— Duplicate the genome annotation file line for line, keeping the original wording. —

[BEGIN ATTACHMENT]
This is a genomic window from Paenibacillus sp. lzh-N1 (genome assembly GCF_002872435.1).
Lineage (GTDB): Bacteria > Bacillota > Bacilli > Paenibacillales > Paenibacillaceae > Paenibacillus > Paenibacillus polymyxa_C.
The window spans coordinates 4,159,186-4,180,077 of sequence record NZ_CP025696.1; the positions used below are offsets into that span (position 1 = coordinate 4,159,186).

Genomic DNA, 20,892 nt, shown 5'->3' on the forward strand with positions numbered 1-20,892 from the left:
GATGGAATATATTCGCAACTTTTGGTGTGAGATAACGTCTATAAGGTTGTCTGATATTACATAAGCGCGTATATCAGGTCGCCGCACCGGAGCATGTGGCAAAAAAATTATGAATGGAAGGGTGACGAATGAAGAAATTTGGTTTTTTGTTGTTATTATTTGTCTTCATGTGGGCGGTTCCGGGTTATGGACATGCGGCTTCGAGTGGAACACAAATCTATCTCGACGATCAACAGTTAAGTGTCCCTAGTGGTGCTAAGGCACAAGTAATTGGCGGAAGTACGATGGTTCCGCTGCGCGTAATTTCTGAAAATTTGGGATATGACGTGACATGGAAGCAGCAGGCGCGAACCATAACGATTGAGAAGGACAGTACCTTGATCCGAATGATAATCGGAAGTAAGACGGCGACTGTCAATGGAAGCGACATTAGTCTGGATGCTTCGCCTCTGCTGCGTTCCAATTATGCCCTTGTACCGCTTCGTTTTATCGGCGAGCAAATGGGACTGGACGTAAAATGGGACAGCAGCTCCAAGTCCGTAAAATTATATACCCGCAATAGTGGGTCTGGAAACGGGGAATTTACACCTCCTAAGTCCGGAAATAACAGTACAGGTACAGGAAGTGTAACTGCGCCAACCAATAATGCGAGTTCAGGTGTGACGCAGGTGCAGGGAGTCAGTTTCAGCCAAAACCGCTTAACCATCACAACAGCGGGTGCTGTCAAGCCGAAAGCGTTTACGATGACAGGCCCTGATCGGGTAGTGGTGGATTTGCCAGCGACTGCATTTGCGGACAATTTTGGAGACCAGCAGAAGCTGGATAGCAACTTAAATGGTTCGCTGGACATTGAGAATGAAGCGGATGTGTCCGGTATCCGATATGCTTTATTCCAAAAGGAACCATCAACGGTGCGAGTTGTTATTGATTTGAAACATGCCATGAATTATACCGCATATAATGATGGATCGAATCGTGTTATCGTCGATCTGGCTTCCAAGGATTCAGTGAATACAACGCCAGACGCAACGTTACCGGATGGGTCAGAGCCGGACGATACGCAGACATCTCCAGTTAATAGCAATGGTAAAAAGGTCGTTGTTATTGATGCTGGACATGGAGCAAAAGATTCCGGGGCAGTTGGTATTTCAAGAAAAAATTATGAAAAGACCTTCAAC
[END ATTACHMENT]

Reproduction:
This is a genomic window from Paenibacillus sp. lzh-N1 (genome assembly GCF_002872435.1).
Lineage (GTDB): Bacteria > Bacillota > Bacilli > Paenibacillales > Paenibacillaceae > Paenibacillus > Paenibacillus polymyxa_C.
The window spans coordinates 4,159,186-4,180,077 of sequence record NZ_CP025696.1; the positions used below are offsets into that span (position 1 = coordinate 4,159,186).

Genomic DNA, 20,892 nt, shown 5'->3' on the forward strand with positions numbered 1-20,892 from the left:
GATGGAATATATTCGCAACTTTTGGTGTGAGATAACGTCTATAAGGTTGTCTGATATTACATAAGCGCGTATATCAGGTCGCCGCACCGGAGCATGTGGCAAAAAAATTATGAATGGAAGGGTGACGAATGAAGAAATTTGGTTTTTTGTTGTTATTATTTGTCTTCATGTGGGCGGTTCCGGGTTATGGACATGCGGCTTCGAGTGGAACACAAATCTATCTCGACGATCAACAGTTAAGTGTCCCTAGTGGTGCTAAGGCACAAGTAATTGGCGGAAGTACGATGGTTCCGCTGCGCGTAATTTCTGAAAATTTGGGATATGACGTGACATGGAAGCAGCAGGCGCGAACCATAACGATTGAGAAGGACAGTACCTTGATCCGAATGATAATCGGAAGTAAGACGGCGACTGTCAATGGAAGCGACATTAGTCTGGATGCTTCGCCTCTGCTGCGTTCCAATTATGCCCTTGTACCGCTTCGTTTTATCGGCGAGCAAATGGGACTGGACGTAAAATGGGACAGCAGCTCCAAGTCCGTAAAATTATATACCCGCAATAGTGGGTCTGGAAACGGGGAATTTACACCTCCTAAGTCCGGAAATAACAGTACAGGTACAGGAAGTGTAACTGCGCCAACCAATAATGCGAGTTCAGGTGTGACGCAGGTGCAGGGAGTCAGTTTCAGCCAAAACCGCTTAACCATCACAACAGCGGGTGCTGTCAAGCCGAAAGCGTTTACGATGACAGGCCCTGATCGGGTAGTGGTGGATTTGCCAGCGACTGCATTTGCGGACAATTTTGGAGACCAGCAGAAGCTGGATAGCAACTTAAATGGTTCGCTGGACATTGAGAATGAAGCGGATGTGTCCGGTATCCGATATGCTTTATTCCAAAAGGAACCATCAACGGTGCGAGTTGTTATTGATTTGAAACATGCCATGAATTATACCGCATATAATGATGGATCGAATCGTGTTATCGTCGATCTGGCTTCCAAGGATTCAGTGAATACAACGCCAGACGCAACGTTACCGGATGGGTCAGAGCCGGACGATACGCAGACATCTCCAGTTAATAGCAATGGTAAAAAGGTCGTTGTTATTGATGCTGGACATGGAGCAAAAGATTCCGGGGCAGTTGGTATTTCAAGAAAAAATTATGAAAAGACCTTCAAC